Following any investigation, organisations should seek to incorporate a practice within the investigation process that includes a post-investigation controls review, which provides considered expert and professional opinion in recommending control improvements. In many cases, organisations will generally find through basic analysis that repeat offences of the same issues are occurring, including control failures that had led to the internal malpractice occurring. In order to successfully implement such an approach, there are two critical steps organisations need to consider.
Step 1 – prepping your investigation team
The skill set of the investigation team members in situ should be assessed to ensure that there are adequately skilled and trained for investigation purposes but also to ensure that they are equipped to capture operational experiences from an audit and/or compliance perspective. This approach will make certain that the post-investigation review and subsequent recommendations are competent while also addressing any personal development needs on a continuous basis.
Where an organisation has a dedicated investigation unit, such investigation specialists should look back at a historical investigation case and undertake a mind map session with their teams to understand any control issues. This should then be repeated on several differing case types. An invitation should also be provided to the audit department to attend the workshop and comment as to whether:
- these issues had been raised before in the organisation (potentially highlighting cultural deficiencies); and
- provide advice as to what the audit methodology to document the issues highlighted would be, what recommendations and actions should be considered and how to rate and score the issues.
The output of the workshop not only provides an understanding as to what a control weakness looks like but also creates a relationship with the audit department (whether it be internal or outsourced) who, on an advisory basis, can assist with confirming audit issues that could be delivered back to the organisation post-investigation. The latter could include co- attendance at meetings with the business area to counter any transparency and technical perspective.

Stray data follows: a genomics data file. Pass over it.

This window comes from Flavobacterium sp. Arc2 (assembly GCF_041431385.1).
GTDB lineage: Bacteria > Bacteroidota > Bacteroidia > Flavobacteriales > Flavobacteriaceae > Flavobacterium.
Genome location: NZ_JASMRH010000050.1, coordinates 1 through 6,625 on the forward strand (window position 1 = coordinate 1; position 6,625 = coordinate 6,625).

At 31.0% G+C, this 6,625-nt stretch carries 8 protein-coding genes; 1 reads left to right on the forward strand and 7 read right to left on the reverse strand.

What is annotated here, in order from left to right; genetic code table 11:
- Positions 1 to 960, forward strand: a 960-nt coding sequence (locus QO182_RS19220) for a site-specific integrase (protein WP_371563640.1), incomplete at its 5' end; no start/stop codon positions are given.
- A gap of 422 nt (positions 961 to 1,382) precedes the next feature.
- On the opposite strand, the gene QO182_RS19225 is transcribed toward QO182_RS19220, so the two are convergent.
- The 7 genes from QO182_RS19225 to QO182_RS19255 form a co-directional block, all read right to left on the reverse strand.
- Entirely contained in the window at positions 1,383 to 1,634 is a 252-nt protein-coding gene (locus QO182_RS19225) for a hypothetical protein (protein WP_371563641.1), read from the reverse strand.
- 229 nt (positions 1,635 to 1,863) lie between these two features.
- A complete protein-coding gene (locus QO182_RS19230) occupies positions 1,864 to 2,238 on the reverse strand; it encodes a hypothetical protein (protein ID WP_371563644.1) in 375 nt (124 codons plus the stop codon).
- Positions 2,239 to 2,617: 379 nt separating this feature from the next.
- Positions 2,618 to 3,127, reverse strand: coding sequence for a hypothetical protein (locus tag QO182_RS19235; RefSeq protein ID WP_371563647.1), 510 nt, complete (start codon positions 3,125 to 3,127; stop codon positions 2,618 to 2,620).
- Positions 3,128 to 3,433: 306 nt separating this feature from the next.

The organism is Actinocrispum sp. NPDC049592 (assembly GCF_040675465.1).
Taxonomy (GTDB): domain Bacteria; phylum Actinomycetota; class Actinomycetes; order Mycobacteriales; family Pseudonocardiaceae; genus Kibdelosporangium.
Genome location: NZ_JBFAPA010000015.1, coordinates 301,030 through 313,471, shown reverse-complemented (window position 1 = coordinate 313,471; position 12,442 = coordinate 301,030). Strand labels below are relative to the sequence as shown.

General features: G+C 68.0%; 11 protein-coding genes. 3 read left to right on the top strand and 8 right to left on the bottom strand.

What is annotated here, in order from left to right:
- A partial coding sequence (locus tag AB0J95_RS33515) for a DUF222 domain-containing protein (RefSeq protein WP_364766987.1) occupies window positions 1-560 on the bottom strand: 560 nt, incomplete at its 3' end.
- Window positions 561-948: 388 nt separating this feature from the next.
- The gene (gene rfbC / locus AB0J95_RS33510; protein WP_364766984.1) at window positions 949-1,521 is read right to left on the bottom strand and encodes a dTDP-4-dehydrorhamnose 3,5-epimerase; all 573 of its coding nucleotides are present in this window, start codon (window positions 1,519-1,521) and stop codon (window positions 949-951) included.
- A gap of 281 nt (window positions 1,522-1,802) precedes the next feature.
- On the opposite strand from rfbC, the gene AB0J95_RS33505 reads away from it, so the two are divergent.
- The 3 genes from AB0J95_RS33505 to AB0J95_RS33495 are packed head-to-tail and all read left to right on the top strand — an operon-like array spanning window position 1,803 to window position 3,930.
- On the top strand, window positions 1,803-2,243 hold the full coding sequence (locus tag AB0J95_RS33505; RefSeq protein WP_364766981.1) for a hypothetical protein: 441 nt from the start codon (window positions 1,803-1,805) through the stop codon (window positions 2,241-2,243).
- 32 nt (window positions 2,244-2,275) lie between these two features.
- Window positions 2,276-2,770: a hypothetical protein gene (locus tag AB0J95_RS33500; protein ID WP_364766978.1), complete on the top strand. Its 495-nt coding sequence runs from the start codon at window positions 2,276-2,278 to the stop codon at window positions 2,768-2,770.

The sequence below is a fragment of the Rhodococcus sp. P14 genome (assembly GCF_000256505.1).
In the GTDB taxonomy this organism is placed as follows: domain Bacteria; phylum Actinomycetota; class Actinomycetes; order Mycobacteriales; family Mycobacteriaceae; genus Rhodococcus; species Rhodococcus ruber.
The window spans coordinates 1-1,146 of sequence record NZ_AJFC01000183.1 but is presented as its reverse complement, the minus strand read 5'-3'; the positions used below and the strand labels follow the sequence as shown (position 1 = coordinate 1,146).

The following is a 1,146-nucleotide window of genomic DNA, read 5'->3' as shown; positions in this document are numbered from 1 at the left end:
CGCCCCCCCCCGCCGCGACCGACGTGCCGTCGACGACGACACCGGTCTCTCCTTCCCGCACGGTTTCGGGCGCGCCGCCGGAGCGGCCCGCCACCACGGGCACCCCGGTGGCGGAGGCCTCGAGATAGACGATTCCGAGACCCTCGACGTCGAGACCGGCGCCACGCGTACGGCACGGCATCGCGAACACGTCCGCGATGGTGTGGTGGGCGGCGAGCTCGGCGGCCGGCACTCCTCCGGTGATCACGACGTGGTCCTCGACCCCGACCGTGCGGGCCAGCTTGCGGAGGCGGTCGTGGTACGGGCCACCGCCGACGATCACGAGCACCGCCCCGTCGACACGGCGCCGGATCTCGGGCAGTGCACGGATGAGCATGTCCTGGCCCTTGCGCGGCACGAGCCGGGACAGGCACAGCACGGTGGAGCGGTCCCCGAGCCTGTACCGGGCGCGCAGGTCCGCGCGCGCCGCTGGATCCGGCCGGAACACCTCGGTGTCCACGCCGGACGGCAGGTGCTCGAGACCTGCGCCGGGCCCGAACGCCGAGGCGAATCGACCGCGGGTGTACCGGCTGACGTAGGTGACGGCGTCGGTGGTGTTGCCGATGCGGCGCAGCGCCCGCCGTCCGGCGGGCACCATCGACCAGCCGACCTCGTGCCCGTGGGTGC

Step 2 – find and safeguard against repeat offences
Often investigations, by their very nature, are focused on the specific allegations at hand and fail to consider the risk that potential repeat offences might very well be occurring elsewhere in the organisation. An organisations remedy is often just to issue a report to the business area that is based on the current investigation findings.
Experience has shown that as part of an effective post-investigation control review process and proactive fraud risk management strategy, organisations should undertake an additional review using data analytics information, not only to assess if potential repeat offences have occurred with the case to hand but highlighting other offences or breaches elsewhere in the business.
What will be the result?
These additional tasks incorporated by an investigation team will often be viewed with trepidation but with correct facilitation and a step-by-step approach, a process can be adopted with ease and skills will be improved as a result. More importantly, this process will add value to the business which, in theory, should align itself to the investigation/internal audit mission statement. Adopting proactive fraud risk management will mean reduced repeat offences and, ultimately, save costs and protect the brand reputation.
Michael Fitzgerald is a Senior Manager, Governance Risk & Internal Controls, at Mazars.
This article first appeared in Briefly a weekly eNewsletter from Accountancy Ireland on the 21st January 2019.